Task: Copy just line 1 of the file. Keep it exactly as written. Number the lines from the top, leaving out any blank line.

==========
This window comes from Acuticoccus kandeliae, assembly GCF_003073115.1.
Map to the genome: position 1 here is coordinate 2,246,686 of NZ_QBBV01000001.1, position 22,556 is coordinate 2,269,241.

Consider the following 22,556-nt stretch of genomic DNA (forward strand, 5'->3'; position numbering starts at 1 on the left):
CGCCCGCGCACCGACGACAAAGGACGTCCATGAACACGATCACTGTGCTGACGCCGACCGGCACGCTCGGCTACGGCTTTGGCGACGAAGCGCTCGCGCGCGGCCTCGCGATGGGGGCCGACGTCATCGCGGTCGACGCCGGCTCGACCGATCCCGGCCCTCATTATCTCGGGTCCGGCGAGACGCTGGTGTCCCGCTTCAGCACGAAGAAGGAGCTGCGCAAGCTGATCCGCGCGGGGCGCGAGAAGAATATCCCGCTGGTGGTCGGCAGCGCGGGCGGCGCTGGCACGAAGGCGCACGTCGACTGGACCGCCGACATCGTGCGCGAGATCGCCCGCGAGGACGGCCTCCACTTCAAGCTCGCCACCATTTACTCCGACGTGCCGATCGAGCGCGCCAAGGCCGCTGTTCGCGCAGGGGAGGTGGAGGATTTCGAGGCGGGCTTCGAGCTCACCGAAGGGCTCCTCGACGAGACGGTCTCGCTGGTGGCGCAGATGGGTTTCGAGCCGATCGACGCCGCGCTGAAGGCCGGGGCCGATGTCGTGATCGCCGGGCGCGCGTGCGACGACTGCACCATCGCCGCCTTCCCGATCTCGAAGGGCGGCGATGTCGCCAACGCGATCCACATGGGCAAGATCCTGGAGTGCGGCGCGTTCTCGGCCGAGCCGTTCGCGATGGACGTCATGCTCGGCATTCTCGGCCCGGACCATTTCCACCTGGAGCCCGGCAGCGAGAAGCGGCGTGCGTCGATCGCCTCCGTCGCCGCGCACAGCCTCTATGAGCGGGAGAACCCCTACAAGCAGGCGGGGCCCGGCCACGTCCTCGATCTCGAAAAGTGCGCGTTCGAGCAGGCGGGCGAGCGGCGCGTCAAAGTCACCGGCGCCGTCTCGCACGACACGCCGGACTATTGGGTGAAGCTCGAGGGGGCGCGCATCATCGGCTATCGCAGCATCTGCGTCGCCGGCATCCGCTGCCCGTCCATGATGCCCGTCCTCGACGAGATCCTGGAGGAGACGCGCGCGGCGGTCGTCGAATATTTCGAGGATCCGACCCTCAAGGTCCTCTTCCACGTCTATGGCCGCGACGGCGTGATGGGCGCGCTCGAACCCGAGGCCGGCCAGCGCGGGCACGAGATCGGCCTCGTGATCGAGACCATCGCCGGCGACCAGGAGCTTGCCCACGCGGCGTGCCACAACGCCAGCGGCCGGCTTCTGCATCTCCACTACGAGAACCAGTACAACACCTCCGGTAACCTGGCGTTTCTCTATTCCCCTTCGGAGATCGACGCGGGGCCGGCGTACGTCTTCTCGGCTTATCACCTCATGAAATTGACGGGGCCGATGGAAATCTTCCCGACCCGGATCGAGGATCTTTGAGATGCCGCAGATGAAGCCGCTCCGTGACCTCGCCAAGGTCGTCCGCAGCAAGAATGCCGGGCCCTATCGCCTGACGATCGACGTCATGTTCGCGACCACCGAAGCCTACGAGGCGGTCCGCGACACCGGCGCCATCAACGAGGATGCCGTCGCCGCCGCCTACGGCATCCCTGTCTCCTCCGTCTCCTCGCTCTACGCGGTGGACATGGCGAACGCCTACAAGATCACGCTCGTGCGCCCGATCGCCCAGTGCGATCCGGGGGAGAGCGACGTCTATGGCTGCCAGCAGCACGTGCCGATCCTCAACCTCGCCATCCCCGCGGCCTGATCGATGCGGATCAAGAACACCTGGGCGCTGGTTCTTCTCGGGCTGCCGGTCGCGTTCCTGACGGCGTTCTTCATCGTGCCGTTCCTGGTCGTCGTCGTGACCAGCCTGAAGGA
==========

This window comes from Acuticoccus kandeliae, assembly GCF_003073115.1.